This email is an example of a growing trend — an email receipt for an in-store purchase. What an awesome idea. While Sephora is by no means the first retailer to do this, by offering an emailed receipt they’re digitally engaging in-store shoppers and encouraging email sign-ups. And as an added bonus, it’s good for the environment.
The email is simple and straightforward, including an itemized receipt for the items purchased, with images, payment method, and store details such as address and store number. And it’s 100% on brand, reflecting both the in-store and online Sephora shopping experience.
Hall of Shame:
Interac e-Transfer, the e-transfer arm of the network that serves as the Canadian electronic transaction and debit card system
Oh, dear. Interac has been around since 1984 and this email looks like it might be almost that old as well.
When a Canadian consumer uses Interac e-Transfer to send funds to an individual or business, they do so through their financial institution. Most Canadians think of it like this, “I’m transferring money from my bank account to [Uncle Bob / Chuck the babysitter / Barb the mobile mechanic]’s account at their bank.” They know Interac is involved in the transaction *somehow* but they don’t really give it much thought. They just see it as transferring money from their bank account to someone else’s.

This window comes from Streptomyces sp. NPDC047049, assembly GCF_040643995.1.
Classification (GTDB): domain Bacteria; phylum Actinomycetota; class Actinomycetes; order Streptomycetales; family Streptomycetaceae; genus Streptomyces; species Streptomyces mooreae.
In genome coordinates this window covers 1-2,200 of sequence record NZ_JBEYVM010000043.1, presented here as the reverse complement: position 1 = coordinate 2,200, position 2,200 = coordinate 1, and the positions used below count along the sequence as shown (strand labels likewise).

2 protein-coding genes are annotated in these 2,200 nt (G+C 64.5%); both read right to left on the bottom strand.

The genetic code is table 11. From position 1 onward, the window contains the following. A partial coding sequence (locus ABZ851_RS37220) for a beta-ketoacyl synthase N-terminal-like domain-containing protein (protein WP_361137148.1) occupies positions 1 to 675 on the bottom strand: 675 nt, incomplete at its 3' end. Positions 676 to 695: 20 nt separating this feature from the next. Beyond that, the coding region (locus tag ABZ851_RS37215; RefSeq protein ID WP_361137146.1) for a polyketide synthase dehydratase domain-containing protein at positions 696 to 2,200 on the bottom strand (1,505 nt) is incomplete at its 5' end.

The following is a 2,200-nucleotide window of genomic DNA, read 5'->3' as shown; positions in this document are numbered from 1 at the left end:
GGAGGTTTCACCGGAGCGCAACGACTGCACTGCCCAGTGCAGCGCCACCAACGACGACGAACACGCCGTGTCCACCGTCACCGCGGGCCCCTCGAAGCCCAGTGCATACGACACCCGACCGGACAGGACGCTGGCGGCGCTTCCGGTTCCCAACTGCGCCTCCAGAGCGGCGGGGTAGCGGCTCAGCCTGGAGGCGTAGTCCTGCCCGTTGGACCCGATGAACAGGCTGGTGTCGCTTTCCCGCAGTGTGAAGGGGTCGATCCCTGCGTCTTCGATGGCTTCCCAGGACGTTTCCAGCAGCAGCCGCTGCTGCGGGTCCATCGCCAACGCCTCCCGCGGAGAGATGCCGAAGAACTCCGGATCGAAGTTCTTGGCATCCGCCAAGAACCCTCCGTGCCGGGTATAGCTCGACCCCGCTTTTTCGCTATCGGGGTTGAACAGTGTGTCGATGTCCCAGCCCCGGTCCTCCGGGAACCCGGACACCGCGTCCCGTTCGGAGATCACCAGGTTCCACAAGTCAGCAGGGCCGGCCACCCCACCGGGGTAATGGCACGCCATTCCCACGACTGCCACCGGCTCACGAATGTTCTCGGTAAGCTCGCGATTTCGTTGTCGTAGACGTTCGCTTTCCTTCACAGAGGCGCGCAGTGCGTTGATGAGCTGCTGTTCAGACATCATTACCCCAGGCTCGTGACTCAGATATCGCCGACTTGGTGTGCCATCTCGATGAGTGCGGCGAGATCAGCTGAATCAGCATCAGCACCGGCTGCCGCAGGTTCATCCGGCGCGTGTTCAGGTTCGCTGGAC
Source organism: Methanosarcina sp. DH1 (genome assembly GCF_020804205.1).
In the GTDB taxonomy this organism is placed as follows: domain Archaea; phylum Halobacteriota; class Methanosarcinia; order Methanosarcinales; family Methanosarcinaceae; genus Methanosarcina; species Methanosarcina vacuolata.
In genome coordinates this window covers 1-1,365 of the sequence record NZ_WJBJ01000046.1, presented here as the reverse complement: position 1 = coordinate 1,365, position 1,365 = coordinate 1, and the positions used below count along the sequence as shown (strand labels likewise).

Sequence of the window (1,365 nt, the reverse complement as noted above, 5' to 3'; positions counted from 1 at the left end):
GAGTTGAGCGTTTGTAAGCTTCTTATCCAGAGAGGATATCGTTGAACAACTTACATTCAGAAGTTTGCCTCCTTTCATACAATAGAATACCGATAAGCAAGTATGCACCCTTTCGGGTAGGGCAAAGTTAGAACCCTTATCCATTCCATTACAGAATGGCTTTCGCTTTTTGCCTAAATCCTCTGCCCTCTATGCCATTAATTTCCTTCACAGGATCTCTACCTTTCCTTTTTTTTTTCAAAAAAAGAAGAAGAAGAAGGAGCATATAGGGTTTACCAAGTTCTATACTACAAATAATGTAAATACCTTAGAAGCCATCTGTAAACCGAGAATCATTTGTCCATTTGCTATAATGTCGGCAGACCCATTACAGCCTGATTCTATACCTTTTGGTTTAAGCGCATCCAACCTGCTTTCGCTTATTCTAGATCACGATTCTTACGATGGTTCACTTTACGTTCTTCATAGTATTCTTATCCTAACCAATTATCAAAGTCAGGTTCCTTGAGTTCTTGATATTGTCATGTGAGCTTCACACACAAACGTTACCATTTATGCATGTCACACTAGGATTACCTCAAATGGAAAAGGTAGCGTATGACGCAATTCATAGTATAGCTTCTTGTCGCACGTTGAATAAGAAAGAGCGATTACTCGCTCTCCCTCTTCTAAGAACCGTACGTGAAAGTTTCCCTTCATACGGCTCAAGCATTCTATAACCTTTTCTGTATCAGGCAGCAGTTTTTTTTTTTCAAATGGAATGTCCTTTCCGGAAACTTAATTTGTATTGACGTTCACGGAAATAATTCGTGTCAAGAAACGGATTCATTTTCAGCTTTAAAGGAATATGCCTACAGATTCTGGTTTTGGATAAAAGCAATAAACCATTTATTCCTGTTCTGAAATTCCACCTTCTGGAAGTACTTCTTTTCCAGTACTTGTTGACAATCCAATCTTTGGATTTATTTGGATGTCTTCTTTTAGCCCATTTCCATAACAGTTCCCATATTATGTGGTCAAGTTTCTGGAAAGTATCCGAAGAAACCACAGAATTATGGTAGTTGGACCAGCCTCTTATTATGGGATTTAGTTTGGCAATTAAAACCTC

So when an email like this one arrives, it can be a very poor customer experience. The average consumer would expect the confirmation email to come from their bank, in this case, TD Canada Trust. TD’s name does appear as the ‘From’ name and once again in the footer, in a very faint, grey font, but nowhere else. The email itself is wholly branded as Interac. How confusing is that? Especially when we’re talking about something as sensitive as banking and electronic funds transfers?
But not only that, why is the customer’s name in bolded ALL CAPS? Bolded text is often a good way to call out the most important information, but does that apply to the customer’s name? Maybe it’s just us but aren’t the recipient’s name and the amount a bit more important? And all caps? Completely unnecessary, as is addressing the customer by their full name, including middle initial.
AT&T, the telecommunications giant
You can’t see it here but the ‘From’ address for this email is terrible — firstname.lastname@example.org. Looks an awful lot like a spoofed address but it is, unfortunately, legit.
And AT&T should know better. The link at the bottom of the email points to Cyber Aware, AT&T’s hub for security awareness and education. Their page on phishing includes advice to, “Only open emails from a sender you know and trust,” which begs the question: would an average consumer consider email@example.com a sender they know and trust? Possibly but anyone even slightly cautious would probably be skeptical.